Friday, August 9, 2019

Real Estate Investment Trusts (REITs)

Real Estate Investment Trusts (REITs) are companies that own, and in most cases, operate income-producing real estate. REITs own many types of commercial real estate, ranging from office and apartment buildings to warehouses, hospitals, shopping centers, hotels and even timberlands. Some REITs also engage in financing real estate. Created by the U.S. Congress in 1960.  REITs receive special tax considerations and typically offer investors high yields, as well as a highly liquid method of investing in real estate.

ICF iShares Cohen & Steers REIT ETF 

Symbol  Company     Sector   Dividend ($)   Yield (%)   Market Cap
  • SPG       Simon Properties            Shopping centers   1.40  2.97    58.85B
  • HCP        HCP Inc.                       Healthcare             0.56         5.32      19.65B
  • NLY       Annaly Capital Management                       0.30     11.93  9.49B
  • KRC      Kilroy Realty Corp.        Office                    0.35         1.89  6.47B
  • TCO      Taubman Centers            Shopping centers   0.56       3.07    4.55B
  • MAC    Macerich                                                         0.65      3.12   13.02B
  • SKT      Tanger Factory Outlet Centers    Shopping centers    1.40  6.15  2.266B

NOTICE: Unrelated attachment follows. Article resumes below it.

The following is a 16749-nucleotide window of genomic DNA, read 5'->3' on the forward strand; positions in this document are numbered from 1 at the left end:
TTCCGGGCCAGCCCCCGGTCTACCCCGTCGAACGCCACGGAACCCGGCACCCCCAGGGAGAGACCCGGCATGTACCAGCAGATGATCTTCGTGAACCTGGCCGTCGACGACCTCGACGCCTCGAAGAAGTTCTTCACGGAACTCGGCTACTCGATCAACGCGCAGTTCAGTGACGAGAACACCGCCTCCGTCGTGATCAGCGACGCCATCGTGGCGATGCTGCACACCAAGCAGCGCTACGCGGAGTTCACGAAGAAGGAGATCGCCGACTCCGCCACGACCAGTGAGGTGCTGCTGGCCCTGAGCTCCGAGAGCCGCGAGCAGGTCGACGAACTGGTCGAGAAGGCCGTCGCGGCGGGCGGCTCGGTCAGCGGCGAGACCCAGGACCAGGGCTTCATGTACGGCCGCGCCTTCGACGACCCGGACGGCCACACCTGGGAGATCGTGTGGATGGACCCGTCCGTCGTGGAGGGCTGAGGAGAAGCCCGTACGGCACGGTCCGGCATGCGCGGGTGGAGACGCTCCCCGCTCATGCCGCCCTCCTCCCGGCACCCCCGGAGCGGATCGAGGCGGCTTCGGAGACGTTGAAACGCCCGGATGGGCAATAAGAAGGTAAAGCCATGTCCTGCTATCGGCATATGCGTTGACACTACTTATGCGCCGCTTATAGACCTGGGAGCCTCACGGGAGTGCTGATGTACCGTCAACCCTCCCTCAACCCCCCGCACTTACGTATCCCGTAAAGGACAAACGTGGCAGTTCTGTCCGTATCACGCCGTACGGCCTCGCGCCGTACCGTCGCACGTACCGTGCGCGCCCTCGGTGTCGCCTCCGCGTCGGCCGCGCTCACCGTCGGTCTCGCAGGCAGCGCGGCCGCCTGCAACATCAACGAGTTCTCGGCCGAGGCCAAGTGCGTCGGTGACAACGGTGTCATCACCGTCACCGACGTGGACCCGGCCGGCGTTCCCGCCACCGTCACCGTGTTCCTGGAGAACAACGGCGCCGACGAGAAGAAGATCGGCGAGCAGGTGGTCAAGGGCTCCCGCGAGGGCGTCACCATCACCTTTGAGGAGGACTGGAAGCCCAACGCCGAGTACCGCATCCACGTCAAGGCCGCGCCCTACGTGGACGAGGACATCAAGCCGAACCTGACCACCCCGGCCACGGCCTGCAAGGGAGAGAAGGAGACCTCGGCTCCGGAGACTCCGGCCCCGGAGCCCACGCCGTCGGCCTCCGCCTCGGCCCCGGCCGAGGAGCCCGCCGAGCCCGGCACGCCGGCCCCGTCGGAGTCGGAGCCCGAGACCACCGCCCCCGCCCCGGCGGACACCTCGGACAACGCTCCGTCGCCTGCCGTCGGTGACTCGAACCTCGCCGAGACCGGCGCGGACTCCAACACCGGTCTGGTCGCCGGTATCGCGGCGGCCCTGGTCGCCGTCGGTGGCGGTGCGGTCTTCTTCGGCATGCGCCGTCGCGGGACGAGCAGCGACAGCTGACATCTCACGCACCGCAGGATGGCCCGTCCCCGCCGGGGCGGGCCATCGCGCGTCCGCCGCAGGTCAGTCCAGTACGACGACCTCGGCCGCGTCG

• AHH      Armada Hoffler Properties  / Apartments   0.17     6.47  417.31M

  • CHSP     Chesapeake Lodging Trust       Hotels        0.35       4.24   1.95B
Chesapeake Lodging Trust (CHSP) was acquired by Park Hotels & Resorts (NYSE:PK) for $2.7 billion. (6 May 2019)

Park Hotels & Resorts (NYSE:PK) has enterprise value of $12 billion, making it the second largest lodging REIT behind Host Hotels & Resorts (NYSE:HST), with a $17 billion enterprise value.

Park Hotels & Resorts (NYSE:PK): 84 percent of the portfolio will be comprised of Hilton-operated hotels, with 11 percent operated by Marriott, and less than 5 percent by Hyatt. 

Types of REITs. There are two broad categories of real estate investment trusts: equity REITs and mortgage REITs. Most REITs are equity REITs, which own or operate income-producing real estate, such as apartment buildings, offices or shopping centers.